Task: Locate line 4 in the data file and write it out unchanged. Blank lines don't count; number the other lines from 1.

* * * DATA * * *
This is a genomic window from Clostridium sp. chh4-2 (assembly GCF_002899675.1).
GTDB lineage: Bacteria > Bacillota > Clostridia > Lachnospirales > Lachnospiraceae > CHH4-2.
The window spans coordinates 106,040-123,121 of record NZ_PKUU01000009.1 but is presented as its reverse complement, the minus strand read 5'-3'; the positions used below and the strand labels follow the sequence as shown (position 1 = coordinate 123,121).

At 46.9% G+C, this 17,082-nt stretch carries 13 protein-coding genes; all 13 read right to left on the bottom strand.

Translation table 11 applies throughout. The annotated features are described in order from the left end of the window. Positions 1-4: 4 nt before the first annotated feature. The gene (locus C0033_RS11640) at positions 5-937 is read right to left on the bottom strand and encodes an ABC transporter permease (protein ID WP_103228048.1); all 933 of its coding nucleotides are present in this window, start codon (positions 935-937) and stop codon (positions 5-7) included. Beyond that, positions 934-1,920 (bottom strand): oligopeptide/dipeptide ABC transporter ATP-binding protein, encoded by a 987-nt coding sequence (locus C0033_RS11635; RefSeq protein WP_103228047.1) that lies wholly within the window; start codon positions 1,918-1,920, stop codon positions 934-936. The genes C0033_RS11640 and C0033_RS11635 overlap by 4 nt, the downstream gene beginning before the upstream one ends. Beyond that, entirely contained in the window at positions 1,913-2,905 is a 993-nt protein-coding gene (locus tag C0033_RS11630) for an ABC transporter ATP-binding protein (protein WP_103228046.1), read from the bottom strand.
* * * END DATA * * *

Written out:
At 46.9% G+C, this 17,082-nt stretch carries 13 protein-coding genes; all 13 read right to left on the bottom strand.